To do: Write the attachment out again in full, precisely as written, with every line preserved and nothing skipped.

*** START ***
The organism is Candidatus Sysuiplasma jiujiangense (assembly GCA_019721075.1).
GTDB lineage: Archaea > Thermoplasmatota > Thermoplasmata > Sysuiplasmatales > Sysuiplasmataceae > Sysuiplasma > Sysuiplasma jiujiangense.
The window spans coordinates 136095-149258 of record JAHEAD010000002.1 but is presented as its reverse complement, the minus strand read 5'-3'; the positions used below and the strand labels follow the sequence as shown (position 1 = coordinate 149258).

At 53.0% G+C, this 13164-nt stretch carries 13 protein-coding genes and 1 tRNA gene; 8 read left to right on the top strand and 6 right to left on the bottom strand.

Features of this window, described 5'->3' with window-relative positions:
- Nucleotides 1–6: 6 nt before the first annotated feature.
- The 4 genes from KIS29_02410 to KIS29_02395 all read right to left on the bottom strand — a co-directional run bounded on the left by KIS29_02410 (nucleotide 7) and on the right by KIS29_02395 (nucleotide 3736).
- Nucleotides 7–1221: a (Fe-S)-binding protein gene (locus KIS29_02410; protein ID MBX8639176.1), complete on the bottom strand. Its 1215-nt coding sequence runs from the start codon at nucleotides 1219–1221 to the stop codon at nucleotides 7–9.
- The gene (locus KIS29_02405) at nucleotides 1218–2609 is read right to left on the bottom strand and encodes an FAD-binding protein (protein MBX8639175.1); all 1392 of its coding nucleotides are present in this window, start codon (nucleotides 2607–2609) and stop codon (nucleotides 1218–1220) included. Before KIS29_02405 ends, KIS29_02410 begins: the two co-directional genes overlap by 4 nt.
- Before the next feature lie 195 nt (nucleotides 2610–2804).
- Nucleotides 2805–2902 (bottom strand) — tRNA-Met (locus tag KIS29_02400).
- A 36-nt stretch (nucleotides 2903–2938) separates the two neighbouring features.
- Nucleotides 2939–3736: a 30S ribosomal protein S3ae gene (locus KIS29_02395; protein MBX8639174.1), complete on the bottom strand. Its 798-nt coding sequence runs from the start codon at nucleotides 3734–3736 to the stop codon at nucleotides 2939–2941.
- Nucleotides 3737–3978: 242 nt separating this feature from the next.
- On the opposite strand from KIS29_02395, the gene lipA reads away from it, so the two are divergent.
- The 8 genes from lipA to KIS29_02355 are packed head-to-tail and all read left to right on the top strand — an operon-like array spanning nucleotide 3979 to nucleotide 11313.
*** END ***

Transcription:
The organism is Candidatus Sysuiplasma jiujiangense (assembly GCA_019721075.1).
GTDB lineage: Archaea > Thermoplasmatota > Thermoplasmata > Sysuiplasmatales > Sysuiplasmataceae > Sysuiplasma > Sysuiplasma jiujiangense.
The window spans coordinates 136095-149258 of record JAHEAD010000002.1 but is presented as its reverse complement, the minus strand read 5'-3'; the positions used below and the strand labels follow the sequence as shown (position 1 = coordinate 149258).

At 53.0% G+C, this 13164-nt stretch carries 13 protein-coding genes and 1 tRNA gene; 8 read left to right on the top strand and 6 right to left on the bottom strand.

Features of this window, described 5'->3' with window-relative positions:
- Nucleotides 1–6: 6 nt before the first annotated feature.
- The 4 genes from KIS29_02410 to KIS29_02395 all read right to left on the bottom strand — a co-directional run bounded on the left by KIS29_02410 (nucleotide 7) and on the right by KIS29_02395 (nucleotide 3736).
- Nucleotides 7–1221: a (Fe-S)-binding protein gene (locus KIS29_02410; protein ID MBX8639176.1), complete on the bottom strand. Its 1215-nt coding sequence runs from the start codon at nucleotides 1219–1221 to the stop codon at nucleotides 7–9.
- The gene (locus KIS29_02405) at nucleotides 1218–2609 is read right to left on the bottom strand and encodes an FAD-binding protein (protein MBX8639175.1); all 1392 of its coding nucleotides are present in this window, start codon (nucleotides 2607–2609) and stop codon (nucleotides 1218–1220) included. Before KIS29_02405 ends, KIS29_02410 begins: the two co-directional genes overlap by 4 nt.
- Before the next feature lie 195 nt (nucleotides 2610–2804).
- Nucleotides 2805–2902 (bottom strand) — tRNA-Met (locus tag KIS29_02400).
- A 36-nt stretch (nucleotides 2903–2938) separates the two neighbouring features.
- Nucleotides 2939–3736: a 30S ribosomal protein S3ae gene (locus KIS29_02395; protein MBX8639174.1), complete on the bottom strand. Its 798-nt coding sequence runs from the start codon at nucleotides 3734–3736 to the stop codon at nucleotides 2939–2941.
- Nucleotides 3737–3978: 242 nt separating this feature from the next.
- On the opposite strand from KIS29_02395, the gene lipA reads away from it, so the two are divergent.
- The 8 genes from lipA to KIS29_02355 are packed head-to-tail and all read left to right on the top strand — an operon-like array spanning nucleotide 3979 to nucleotide 11313.